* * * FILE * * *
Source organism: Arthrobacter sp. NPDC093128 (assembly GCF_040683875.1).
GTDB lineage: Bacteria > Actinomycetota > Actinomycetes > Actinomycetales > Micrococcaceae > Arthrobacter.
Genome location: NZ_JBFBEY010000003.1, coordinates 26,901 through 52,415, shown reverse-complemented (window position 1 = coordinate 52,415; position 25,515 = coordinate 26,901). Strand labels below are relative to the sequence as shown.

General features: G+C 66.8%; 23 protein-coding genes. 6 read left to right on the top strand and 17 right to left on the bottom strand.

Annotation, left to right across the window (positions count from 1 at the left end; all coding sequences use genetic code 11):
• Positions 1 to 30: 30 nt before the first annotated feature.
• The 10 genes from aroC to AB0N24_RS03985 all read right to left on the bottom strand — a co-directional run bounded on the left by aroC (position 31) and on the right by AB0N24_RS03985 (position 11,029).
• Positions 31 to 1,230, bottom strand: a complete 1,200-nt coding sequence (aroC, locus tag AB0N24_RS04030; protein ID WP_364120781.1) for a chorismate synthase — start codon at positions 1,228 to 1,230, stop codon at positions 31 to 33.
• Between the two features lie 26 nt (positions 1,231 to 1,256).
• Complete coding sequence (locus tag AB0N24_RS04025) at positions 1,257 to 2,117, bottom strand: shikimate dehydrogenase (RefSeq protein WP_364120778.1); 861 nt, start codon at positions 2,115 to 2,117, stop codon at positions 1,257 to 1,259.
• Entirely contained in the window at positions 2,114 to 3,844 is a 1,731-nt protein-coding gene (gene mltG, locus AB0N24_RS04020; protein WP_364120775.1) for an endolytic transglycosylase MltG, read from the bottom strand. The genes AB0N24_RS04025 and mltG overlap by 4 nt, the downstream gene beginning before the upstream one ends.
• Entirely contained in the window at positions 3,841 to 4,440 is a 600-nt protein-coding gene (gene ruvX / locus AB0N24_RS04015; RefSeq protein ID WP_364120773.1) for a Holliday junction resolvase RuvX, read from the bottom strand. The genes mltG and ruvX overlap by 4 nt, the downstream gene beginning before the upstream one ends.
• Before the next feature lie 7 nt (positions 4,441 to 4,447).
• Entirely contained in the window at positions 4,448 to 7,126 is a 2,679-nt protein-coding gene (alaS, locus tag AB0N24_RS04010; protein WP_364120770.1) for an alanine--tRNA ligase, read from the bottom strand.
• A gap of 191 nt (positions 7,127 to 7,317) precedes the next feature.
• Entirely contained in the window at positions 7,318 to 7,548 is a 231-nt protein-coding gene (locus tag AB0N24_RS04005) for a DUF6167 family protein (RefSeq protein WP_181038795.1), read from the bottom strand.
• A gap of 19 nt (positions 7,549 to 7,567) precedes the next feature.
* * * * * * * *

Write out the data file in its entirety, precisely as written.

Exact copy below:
Source organism: Arthrobacter sp. NPDC093128 (assembly GCF_040683875.1).
GTDB lineage: Bacteria > Actinomycetota > Actinomycetes > Actinomycetales > Micrococcaceae > Arthrobacter.
Genome location: NZ_JBFBEY010000003.1, coordinates 26,901 through 52,415, shown reverse-complemented (window position 1 = coordinate 52,415; position 25,515 = coordinate 26,901). Strand labels below are relative to the sequence as shown.

General features: G+C 66.8%; 23 protein-coding genes. 6 read left to right on the top strand and 17 right to left on the bottom strand.

Annotation, left to right across the window (positions count from 1 at the left end; all coding sequences use genetic code 11):
• Positions 1 to 30: 30 nt before the first annotated feature.
• The 10 genes from aroC to AB0N24_RS03985 all read right to left on the bottom strand — a co-directional run bounded on the left by aroC (position 31) and on the right by AB0N24_RS03985 (position 11,029).
• Positions 31 to 1,230, bottom strand: a complete 1,200-nt coding sequence (aroC, locus tag AB0N24_RS04030; protein ID WP_364120781.1) for a chorismate synthase — start codon at positions 1,228 to 1,230, stop codon at positions 31 to 33.
• Between the two features lie 26 nt (positions 1,231 to 1,256).
• Complete coding sequence (locus tag AB0N24_RS04025) at positions 1,257 to 2,117, bottom strand: shikimate dehydrogenase (RefSeq protein WP_364120778.1); 861 nt, start codon at positions 2,115 to 2,117, stop codon at positions 1,257 to 1,259.
• Entirely contained in the window at positions 2,114 to 3,844 is a 1,731-nt protein-coding gene (gene mltG, locus AB0N24_RS04020; protein WP_364120775.1) for an endolytic transglycosylase MltG, read from the bottom strand. The genes AB0N24_RS04025 and mltG overlap by 4 nt, the downstream gene beginning before the upstream one ends.
• Entirely contained in the window at positions 3,841 to 4,440 is a 600-nt protein-coding gene (gene ruvX / locus AB0N24_RS04015; RefSeq protein ID WP_364120773.1) for a Holliday junction resolvase RuvX, read from the bottom strand. The genes mltG and ruvX overlap by 4 nt, the downstream gene beginning before the upstream one ends.
• Before the next feature lie 7 nt (positions 4,441 to 4,447).
• Entirely contained in the window at positions 4,448 to 7,126 is a 2,679-nt protein-coding gene (alaS, locus tag AB0N24_RS04010; protein WP_364120770.1) for an alanine--tRNA ligase, read from the bottom strand.
• A gap of 191 nt (positions 7,127 to 7,317) precedes the next feature.
• Entirely contained in the window at positions 7,318 to 7,548 is a 231-nt protein-coding gene (locus tag AB0N24_RS04005) for a DUF6167 family protein (RefSeq protein WP_181038795.1), read from the bottom strand.
• A gap of 19 nt (positions 7,549 to 7,567) precedes the next feature.